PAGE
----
In Brief: Stop Defending ‘Academic Freedom’
Michael Knowles says UNC was right to deny tenure to Nikole Hannah-Jones.
“Academic freedom” is something conservatives generally advocate, in large part because we’re rarely granted it. That was one of the arguments advanced by Peter Wood last week. But the Daily Wire’s Michael Knowles offers a compelling counterpoint:
Finally some good news on campus: Nikole Hannah-Jones has been denied tenure at the University of North Carolina. Although Hannah-Jones, the New York Times fabulist behind the anti-historical 1619 Project, had secured the endorsement of the school’s journalism department, the university’s board of trustees has intervened to deny her permanent employment.
The trustees made the right decision. Hannah-Jones has won impressive accolades, including the MacArthur “Genius Grant” and a Pulitzer Prize, but she deserves none of them. As academic historians from across the political spectrum noted when the 1619 Project first appeared, Hannah-Jones’s entire thesis depends upon a lie. “One of the primary reasons the colonists decided to declare their independence from Britain,” Hannah-Jones argued, “was because they wanted to protect the institution of slavery.”
Hannah-Jones provided no evidence for her central claim because none exists.
Should someone so reckless with facts and scholarship enjoy the “academic freedom” to corrupt the minds of our children? Hardly, Knowles says, despite the predictable condemnation of leftists as well as some on the free-speech-supporting Right.
“Academic freedom” as we understand the term today does not exist. It is a “hoax” and “superstition,” to borrow of words of William F. Buckley Jr., who launched both his career and the postwar conservative movement with a book inveighing against it. All universities must have a mission, Buckley argued, which means that educators must structure their lectures toward advancing that mission and leave sermons that contradict it out of the classroom. Scholars may pursue whichever intellectual pursuits they fancy on their own time and dollar, but they have no right to indoctrinate students in their nonsense.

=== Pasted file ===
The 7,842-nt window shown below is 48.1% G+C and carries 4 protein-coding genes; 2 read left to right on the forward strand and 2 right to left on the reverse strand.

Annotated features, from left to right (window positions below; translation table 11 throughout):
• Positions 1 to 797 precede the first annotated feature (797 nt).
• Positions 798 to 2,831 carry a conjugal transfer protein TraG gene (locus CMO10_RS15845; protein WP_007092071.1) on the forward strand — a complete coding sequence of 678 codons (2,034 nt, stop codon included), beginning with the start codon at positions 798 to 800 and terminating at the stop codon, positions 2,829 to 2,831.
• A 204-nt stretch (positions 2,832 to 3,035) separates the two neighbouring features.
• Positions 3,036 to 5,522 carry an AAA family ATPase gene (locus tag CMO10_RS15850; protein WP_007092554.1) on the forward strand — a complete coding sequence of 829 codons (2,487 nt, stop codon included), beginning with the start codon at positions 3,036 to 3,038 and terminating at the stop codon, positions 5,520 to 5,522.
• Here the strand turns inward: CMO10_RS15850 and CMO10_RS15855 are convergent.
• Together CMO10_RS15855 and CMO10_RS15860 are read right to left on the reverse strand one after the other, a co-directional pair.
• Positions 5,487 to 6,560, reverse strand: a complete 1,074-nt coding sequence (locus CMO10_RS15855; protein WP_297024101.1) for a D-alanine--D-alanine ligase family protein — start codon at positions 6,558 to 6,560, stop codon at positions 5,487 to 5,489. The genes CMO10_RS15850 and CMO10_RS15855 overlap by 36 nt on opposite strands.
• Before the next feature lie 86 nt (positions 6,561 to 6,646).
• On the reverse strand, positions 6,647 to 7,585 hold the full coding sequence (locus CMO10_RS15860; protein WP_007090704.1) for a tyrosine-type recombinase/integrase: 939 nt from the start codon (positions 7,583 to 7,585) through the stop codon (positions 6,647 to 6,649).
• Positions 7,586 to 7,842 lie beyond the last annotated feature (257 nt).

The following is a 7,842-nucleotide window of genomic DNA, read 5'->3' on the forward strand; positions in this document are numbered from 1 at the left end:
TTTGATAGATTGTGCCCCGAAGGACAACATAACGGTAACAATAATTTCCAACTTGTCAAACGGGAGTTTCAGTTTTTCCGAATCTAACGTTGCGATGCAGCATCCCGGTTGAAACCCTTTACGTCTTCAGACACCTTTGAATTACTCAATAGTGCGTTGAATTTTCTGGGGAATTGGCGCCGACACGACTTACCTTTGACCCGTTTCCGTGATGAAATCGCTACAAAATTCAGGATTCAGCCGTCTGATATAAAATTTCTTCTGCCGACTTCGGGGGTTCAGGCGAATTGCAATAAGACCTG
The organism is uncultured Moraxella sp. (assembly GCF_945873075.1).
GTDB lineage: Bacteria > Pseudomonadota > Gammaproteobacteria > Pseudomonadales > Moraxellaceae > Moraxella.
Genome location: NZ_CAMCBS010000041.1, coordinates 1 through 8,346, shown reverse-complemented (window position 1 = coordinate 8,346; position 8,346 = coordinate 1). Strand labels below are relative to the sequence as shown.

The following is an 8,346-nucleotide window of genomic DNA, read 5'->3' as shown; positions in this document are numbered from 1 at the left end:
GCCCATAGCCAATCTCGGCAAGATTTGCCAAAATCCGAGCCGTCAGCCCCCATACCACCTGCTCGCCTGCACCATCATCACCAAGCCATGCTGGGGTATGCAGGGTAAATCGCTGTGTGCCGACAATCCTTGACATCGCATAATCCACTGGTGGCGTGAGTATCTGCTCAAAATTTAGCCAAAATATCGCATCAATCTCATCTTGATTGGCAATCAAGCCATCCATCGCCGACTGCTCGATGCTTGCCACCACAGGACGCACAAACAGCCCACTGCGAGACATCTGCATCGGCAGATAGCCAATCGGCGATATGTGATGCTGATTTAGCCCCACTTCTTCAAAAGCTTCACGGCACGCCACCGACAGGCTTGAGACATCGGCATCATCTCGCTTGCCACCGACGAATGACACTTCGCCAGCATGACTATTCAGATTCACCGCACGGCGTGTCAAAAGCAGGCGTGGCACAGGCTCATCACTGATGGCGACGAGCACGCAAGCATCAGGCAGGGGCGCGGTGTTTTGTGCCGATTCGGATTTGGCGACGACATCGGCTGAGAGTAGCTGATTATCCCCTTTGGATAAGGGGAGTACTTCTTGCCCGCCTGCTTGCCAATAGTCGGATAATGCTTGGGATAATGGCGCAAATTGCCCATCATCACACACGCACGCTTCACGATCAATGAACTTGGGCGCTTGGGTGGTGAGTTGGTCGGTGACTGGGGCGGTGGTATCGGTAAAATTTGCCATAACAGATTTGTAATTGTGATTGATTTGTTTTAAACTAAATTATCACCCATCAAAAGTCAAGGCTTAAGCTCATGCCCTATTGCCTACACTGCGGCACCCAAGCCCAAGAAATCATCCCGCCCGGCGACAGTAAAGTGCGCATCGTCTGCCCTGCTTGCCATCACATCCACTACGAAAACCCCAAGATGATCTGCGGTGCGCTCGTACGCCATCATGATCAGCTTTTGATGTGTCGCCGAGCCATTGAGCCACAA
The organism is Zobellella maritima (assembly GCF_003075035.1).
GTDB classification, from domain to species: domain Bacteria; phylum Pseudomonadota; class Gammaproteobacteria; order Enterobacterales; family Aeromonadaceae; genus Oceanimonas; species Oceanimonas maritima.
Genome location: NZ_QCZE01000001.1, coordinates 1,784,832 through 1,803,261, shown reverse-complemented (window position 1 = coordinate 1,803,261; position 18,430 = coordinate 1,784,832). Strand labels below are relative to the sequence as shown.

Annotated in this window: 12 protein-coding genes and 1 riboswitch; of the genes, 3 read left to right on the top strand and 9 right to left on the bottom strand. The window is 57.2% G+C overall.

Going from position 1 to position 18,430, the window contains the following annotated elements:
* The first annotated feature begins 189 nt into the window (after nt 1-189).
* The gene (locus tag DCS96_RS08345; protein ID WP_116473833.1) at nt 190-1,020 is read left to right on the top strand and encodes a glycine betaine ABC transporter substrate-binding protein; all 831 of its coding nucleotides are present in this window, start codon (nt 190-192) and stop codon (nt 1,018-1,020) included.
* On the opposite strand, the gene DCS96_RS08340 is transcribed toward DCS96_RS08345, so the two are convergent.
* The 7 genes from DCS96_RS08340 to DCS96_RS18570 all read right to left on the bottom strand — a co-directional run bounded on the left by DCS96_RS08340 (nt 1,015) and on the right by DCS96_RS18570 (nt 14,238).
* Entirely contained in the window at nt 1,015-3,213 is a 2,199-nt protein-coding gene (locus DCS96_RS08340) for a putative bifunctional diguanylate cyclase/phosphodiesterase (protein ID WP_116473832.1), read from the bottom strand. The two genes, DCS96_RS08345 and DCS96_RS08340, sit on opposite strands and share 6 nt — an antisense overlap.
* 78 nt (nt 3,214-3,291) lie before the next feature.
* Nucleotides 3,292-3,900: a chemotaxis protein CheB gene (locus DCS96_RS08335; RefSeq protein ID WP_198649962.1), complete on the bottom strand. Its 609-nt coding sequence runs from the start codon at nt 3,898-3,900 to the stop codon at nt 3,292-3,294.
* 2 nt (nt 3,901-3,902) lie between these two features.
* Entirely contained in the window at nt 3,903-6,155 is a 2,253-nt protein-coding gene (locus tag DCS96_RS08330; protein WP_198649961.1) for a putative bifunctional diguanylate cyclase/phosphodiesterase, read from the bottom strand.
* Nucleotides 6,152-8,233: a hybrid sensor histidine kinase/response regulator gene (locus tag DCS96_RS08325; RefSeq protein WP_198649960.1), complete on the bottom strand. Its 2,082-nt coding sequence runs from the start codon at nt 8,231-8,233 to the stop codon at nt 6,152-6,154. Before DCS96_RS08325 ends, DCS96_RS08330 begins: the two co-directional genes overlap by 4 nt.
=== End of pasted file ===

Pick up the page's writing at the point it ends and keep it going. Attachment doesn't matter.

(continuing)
Buckley attacked universities for justifying their godless and collectivist curricula on the basis of academic freedom over the objections of parents and alumni. “In the last analysis,” Buckley concluded, “academic freedom must mean the freedom of men and women to supervise the educational activities and aims of the schools they oversee and support,” just as the UNC trustees have done in the case of Nikole-Hannah Jones. Buckley encouraged alumni to withhold donations until universities encouraged Christian morality and free-market economics. Today, many self-styled conservatives relegate themselves to making piddling pleas for “intellectual diversity” in the hopes that radicals don’t run them off campus altogether.
Buckley’s intellectual heirs have flipped his stance on “academic freedom” — a development I chronicle at length in my upcoming book Speechless: Controlling Words, Controlling Minds. But WFB and the countless conservatives who came before him had it right. Universities educate, which means they necessarily encourage certain ideas and discourage others. Neutrality is an illusion.
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